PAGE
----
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Re: My task from last week: Semantic free identifiers

From: Andrea Splendiani <andrea.splendiani@bbsrc.ac.uk>
Date: Mon, 20 Jun 2011 19:08:43 +0000
Message-ID: <339406500866319@jngomktg.net>
To: "Vagnoni,Matthew M" <MMVagnoni@mdanderson.org>
Cc: 'James Malone' <malone@ebi.ac.uk>, HCLS <public-semweb-lifesci@w3.org>
Hi,

sorry to jump on this thread like this...

To be honest, I'm kind of concerned by the insistence on semantic-opaque
identifiers. I understand the reason for them, but I think they clash a bit
with other considerations:
- there is a lot of verbosity paid for having RDF 'readable'. Opaque
identifiers make it de-fact unreadable.
- while something that ends in 'partOf' hints at a partOf kind of
relation... the full ID is 'prefix/partOf'. So there is not that much
semantic commitment after all.
- if I see some successful resource like wikipedia, it seems all URIs are in
clear (same goes for DBPedia... although that may be a step too far. Did I
see classes 'in' URIs?)
- in a continuum between web and semantic web, perhaps IDs are not only
intended to be 'understood' by machines.

Again, I understand the reason for them. But is it worth the reduced
intuitiveness ? Or the added complexity to retain a bit of it ?

best,
Andrea
 

Il giorno 20/giu/2011, alle ore 19.26, Vagnoni,Matthew M ha scritto:

> Consider this: 
> 
> SELECT ?name
> WHERE { ?s :contains :MRN; ?s a :Patient; rdfs:label ?name}
> 
> --VERSE--
> 
> SELECT ?name
> WHERE {
>                ?s ?p ?o; rdfs:label ?name.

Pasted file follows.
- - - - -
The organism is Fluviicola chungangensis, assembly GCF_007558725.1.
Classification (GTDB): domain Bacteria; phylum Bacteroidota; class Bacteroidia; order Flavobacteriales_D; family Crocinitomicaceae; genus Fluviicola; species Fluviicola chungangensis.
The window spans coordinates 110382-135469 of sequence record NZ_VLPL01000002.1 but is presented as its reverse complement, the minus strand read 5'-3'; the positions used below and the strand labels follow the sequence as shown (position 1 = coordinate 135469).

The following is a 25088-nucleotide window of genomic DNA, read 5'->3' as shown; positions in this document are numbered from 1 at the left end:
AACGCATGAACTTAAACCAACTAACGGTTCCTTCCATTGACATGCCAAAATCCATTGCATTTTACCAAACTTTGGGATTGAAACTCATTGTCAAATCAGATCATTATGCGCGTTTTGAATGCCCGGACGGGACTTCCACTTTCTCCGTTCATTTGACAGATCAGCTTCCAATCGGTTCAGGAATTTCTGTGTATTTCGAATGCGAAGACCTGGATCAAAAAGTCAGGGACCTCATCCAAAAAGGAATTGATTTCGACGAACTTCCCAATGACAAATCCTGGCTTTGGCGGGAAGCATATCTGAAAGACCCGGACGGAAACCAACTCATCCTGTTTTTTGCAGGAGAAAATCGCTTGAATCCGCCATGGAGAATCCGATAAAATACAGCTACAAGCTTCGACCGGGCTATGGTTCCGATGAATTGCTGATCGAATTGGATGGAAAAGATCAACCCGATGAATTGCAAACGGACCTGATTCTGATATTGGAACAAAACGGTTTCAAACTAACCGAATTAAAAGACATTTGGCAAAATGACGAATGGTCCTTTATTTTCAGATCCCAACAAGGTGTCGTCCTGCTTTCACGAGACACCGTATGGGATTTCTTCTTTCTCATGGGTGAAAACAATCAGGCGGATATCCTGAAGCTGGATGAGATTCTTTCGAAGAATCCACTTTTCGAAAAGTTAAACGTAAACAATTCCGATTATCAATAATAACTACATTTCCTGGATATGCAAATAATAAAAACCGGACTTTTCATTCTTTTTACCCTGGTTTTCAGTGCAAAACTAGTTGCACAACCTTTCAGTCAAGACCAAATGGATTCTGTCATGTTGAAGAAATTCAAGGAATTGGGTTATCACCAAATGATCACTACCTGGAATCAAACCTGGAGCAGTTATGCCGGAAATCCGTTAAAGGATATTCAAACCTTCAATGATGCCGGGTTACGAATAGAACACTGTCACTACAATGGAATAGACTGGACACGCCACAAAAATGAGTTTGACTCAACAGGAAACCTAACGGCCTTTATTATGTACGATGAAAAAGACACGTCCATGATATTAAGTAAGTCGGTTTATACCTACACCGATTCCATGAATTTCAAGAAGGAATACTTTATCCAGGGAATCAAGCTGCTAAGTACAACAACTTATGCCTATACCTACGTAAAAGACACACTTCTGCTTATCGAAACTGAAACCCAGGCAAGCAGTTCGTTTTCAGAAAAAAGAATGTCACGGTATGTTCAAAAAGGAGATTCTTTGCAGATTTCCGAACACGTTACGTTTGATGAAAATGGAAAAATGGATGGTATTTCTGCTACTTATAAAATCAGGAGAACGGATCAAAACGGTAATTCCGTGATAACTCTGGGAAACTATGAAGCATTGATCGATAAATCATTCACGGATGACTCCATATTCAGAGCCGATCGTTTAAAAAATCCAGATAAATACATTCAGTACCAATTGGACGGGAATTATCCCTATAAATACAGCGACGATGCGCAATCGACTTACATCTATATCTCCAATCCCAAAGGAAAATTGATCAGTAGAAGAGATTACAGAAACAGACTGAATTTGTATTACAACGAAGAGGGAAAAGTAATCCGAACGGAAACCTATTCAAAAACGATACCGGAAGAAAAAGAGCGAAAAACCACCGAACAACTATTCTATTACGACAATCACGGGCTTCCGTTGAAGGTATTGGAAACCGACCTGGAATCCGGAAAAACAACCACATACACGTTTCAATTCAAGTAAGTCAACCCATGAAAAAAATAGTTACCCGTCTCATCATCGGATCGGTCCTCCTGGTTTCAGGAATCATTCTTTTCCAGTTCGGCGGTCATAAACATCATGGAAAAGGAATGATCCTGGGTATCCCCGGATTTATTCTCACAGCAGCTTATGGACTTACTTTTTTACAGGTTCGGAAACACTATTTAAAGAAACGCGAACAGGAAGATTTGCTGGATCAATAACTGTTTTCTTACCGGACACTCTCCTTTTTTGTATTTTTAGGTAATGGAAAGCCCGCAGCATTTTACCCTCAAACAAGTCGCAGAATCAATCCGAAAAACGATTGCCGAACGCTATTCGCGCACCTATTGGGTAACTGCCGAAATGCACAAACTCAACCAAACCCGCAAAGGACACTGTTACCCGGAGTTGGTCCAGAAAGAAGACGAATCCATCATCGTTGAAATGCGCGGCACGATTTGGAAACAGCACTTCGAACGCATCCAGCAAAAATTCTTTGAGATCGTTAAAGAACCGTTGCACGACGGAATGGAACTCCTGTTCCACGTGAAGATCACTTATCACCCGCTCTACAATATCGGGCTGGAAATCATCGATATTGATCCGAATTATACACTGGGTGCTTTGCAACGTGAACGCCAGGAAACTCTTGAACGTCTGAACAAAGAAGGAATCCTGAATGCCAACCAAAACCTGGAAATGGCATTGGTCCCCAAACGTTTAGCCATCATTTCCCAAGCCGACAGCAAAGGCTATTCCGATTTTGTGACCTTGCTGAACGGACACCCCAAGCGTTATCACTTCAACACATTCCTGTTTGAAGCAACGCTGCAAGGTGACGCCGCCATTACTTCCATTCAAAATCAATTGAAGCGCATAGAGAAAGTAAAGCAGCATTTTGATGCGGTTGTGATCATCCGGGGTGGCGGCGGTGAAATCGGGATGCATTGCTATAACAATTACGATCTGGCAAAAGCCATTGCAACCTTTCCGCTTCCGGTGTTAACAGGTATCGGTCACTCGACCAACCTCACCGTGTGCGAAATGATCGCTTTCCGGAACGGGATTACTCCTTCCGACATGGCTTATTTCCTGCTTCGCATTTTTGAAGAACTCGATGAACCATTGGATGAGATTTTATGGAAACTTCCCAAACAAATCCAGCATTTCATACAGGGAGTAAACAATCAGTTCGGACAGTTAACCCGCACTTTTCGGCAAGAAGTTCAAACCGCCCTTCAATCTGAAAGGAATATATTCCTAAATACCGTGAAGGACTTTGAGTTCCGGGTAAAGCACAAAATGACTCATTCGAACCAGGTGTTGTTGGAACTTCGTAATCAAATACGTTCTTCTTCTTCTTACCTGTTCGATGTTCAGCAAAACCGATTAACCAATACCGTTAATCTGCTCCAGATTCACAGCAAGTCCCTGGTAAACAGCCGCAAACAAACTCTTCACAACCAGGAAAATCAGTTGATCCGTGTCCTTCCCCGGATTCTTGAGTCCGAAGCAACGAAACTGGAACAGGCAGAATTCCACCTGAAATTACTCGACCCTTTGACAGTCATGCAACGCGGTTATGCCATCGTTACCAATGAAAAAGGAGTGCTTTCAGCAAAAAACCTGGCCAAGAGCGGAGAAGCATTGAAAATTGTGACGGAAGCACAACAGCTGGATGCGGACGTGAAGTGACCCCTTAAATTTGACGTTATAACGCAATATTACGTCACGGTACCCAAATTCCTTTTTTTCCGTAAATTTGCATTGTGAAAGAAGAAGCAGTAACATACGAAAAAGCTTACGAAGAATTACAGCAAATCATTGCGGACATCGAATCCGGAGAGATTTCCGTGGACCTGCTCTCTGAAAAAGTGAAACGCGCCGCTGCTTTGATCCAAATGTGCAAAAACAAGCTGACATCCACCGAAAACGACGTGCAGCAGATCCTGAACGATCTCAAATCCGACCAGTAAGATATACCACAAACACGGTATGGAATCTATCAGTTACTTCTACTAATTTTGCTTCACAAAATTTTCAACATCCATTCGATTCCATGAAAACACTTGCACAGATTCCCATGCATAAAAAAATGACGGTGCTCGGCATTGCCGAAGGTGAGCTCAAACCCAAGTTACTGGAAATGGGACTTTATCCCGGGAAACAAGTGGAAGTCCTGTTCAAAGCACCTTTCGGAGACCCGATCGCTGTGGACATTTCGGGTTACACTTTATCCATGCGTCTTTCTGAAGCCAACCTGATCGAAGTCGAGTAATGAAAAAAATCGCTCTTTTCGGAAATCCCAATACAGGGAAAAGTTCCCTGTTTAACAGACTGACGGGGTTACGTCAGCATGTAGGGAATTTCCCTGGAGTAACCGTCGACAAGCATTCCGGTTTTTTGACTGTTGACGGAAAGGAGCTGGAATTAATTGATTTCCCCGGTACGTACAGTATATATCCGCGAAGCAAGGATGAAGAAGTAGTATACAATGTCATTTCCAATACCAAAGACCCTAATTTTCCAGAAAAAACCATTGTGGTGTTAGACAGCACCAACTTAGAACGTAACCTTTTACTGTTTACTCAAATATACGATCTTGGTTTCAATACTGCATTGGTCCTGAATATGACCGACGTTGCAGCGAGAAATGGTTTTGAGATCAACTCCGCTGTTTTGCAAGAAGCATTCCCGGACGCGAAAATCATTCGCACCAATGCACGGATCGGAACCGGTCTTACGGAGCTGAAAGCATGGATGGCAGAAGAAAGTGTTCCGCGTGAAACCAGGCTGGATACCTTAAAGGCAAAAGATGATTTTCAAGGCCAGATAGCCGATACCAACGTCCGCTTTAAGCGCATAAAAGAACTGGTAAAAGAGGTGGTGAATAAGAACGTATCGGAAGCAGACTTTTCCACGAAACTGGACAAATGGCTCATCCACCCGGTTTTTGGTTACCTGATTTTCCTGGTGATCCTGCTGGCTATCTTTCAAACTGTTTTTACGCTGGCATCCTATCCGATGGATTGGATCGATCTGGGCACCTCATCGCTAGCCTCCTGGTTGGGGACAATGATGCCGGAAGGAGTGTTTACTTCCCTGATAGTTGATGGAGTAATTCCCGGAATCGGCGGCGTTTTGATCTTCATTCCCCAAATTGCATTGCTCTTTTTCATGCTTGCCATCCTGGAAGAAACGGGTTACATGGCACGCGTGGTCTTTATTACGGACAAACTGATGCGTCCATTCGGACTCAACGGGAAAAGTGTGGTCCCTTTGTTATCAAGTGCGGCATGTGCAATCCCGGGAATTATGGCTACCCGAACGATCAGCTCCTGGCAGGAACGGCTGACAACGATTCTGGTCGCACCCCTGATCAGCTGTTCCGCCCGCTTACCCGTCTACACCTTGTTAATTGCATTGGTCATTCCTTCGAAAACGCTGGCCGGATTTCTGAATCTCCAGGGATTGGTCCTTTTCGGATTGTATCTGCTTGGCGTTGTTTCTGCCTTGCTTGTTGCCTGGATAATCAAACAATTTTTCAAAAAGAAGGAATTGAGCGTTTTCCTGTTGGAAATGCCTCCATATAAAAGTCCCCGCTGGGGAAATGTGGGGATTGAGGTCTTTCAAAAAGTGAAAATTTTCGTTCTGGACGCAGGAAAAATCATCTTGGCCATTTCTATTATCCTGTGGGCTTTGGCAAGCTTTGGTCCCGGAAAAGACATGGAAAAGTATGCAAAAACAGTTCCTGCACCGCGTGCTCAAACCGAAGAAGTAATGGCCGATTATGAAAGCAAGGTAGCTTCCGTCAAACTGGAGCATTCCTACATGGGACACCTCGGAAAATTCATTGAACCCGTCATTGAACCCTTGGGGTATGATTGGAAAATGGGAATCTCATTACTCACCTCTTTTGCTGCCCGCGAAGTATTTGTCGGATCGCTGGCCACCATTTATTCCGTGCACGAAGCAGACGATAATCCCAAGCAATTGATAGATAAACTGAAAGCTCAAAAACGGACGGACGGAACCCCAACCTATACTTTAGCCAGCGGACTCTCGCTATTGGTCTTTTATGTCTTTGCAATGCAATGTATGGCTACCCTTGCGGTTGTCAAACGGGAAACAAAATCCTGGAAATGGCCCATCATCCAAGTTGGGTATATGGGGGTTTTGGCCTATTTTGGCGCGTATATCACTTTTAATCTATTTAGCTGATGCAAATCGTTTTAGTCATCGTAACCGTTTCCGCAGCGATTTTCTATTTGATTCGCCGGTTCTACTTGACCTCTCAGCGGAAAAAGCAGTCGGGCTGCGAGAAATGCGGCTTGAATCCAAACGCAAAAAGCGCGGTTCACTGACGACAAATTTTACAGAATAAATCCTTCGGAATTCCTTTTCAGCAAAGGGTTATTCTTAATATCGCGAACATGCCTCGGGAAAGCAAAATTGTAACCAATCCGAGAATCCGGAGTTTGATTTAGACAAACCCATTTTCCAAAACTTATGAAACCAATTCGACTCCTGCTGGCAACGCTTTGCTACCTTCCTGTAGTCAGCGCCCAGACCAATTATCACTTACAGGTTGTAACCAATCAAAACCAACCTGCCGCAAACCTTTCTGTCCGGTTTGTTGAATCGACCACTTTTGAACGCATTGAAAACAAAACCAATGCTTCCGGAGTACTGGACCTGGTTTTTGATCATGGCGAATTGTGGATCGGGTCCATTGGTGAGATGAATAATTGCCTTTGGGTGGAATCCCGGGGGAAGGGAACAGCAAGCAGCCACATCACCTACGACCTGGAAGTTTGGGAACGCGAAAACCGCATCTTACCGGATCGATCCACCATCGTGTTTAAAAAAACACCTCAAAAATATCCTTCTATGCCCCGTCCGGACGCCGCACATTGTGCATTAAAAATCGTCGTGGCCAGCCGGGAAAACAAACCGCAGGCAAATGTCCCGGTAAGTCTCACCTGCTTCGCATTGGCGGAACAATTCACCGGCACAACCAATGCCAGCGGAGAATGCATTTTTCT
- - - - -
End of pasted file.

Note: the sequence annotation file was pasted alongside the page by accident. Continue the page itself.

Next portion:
>                ?p rdfs:label "contains".
>                ?o rdfs:label "Master Record Number".
>                ?s a ?type.
>                ?type rdfs:label "Patient".
> }
> 
> Except the above would introduce the possibility of querying from the
wrong graph (when importing multiple graphs), not be supported by
autocomplete/lookup features, and result in a huge query performance
degradation.  This also assumes you know the correct punctuation, spelling,
etc.  Otherwise you can use a FILTER expression and REGEX, but that is even
slower and requires even more typing.
> 
> OR
> 
> PREFIX mrn: <http://www.mdanderson.org/clinical#fge29430s>
> PREFIX contains: <http://www.mdanderson.org/clinical#fdk30929a>
> PREFIX patient: <http://www.mdanderson.org/clinical#jkl23902c>
> SELECT ?label
> WHERE { ?s contains: mrn:; a patient:; rdfs:label ?name}
> 
> This final method is being proposed.  Obviously, you can see this just
hides the problem and makes it even more difficult to maintain.  Now the
semantic references are even more difficult to maintain, because they are
stored as plain text in a file or sparql query.  You cannot query for them
or consult metadata about them.  It introduces more typing and doesn't
provide any real improvement over the first case (using semantic
identifiers) because you are using semantic identifiers but instead of being
URIs they are now SPARQL Prefixes!  
> 
> Someone might come along still and use MRN to mean Magnetic Resonance
Neuroimaging instead of Master Record Number, but at least they can easily
find MRN in the model by doing a simple sparql query: 
> SELECT ?p ?o
> WHERE {:MRN ?p ?o}
> 
> Or they can quickly jump to that concept by referring to the URI.  In
TopBraid Composer there is a text box where you can put a URI in and it will
automatically jump to that resource.  
> 

Andrea Splendiani
Senior Bioinformatics Scientist
Centre for Mathematical and Computational Biology
+44(0)1582 763133 ext 2004
andrea.splendiani@bbsrc.ac.uk
Received on Monday, 20 June 2011 19:09:58 UTC

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